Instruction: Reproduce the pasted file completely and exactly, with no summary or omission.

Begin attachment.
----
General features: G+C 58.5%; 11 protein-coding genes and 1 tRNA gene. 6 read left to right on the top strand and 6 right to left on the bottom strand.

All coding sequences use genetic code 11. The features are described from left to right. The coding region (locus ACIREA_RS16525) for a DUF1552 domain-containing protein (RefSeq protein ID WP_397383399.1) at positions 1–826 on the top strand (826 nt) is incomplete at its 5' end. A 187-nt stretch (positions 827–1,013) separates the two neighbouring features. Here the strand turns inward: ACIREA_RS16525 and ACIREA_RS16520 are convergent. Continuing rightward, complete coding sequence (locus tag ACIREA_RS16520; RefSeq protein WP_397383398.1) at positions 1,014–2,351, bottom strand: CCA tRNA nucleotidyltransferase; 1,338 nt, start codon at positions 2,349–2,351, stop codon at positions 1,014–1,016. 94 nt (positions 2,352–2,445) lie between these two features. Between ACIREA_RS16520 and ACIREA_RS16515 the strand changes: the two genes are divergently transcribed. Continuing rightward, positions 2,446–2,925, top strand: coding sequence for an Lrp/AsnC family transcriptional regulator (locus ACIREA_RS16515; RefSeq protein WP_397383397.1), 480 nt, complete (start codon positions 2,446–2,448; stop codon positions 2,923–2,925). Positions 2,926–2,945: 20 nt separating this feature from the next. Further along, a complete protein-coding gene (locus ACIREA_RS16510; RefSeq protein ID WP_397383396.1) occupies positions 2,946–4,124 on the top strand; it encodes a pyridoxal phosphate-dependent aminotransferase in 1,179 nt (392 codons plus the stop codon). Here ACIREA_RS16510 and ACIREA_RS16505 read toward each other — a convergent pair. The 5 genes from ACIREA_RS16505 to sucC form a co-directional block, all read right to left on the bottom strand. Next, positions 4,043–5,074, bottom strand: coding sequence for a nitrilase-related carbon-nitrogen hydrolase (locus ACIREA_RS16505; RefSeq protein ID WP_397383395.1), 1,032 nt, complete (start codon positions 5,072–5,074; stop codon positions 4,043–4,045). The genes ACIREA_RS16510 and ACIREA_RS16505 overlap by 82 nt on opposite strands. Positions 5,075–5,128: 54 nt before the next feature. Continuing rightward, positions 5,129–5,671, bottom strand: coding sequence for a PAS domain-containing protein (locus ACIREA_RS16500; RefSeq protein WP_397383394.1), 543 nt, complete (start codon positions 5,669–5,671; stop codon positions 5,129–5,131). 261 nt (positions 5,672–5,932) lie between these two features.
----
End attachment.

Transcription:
General features: G+C 58.5%; 11 protein-coding genes and 1 tRNA gene. 6 read left to right on the top strand and 6 right to left on the bottom strand.

All coding sequences use genetic code 11. The features are described from left to right. The coding region (locus ACIREA_RS16525) for a DUF1552 domain-containing protein (RefSeq protein ID WP_397383399.1) at positions 1–826 on the top strand (826 nt) is incomplete at its 5' end. A 187-nt stretch (positions 827–1,013) separates the two neighbouring features. Here the strand turns inward: ACIREA_RS16525 and ACIREA_RS16520 are convergent. Continuing rightward, complete coding sequence (locus tag ACIREA_RS16520; RefSeq protein WP_397383398.1) at positions 1,014–2,351, bottom strand: CCA tRNA nucleotidyltransferase; 1,338 nt, start codon at positions 2,349–2,351, stop codon at positions 1,014–1,016. 94 nt (positions 2,352–2,445) lie between these two features. Between ACIREA_RS16520 and ACIREA_RS16515 the strand changes: the two genes are divergently transcribed. Continuing rightward, positions 2,446–2,925, top strand: coding sequence for an Lrp/AsnC family transcriptional regulator (locus ACIREA_RS16515; RefSeq protein WP_397383397.1), 480 nt, complete (start codon positions 2,446–2,448; stop codon positions 2,923–2,925). Positions 2,926–2,945: 20 nt separating this feature from the next. Further along, a complete protein-coding gene (locus ACIREA_RS16510; RefSeq protein ID WP_397383396.1) occupies positions 2,946–4,124 on the top strand; it encodes a pyridoxal phosphate-dependent aminotransferase in 1,179 nt (392 codons plus the stop codon). Here ACIREA_RS16510 and ACIREA_RS16505 read toward each other — a convergent pair. The 5 genes from ACIREA_RS16505 to sucC form a co-directional block, all read right to left on the bottom strand. Next, positions 4,043–5,074, bottom strand: coding sequence for a nitrilase-related carbon-nitrogen hydrolase (locus ACIREA_RS16505; RefSeq protein ID WP_397383395.1), 1,032 nt, complete (start codon positions 5,072–5,074; stop codon positions 4,043–4,045). The genes ACIREA_RS16510 and ACIREA_RS16505 overlap by 82 nt on opposite strands. Positions 5,075–5,128: 54 nt before the next feature. Continuing rightward, positions 5,129–5,671, bottom strand: coding sequence for a PAS domain-containing protein (locus ACIREA_RS16500; RefSeq protein WP_397383394.1), 543 nt, complete (start codon positions 5,669–5,671; stop codon positions 5,129–5,131). 261 nt (positions 5,672–5,932) lie between these two features.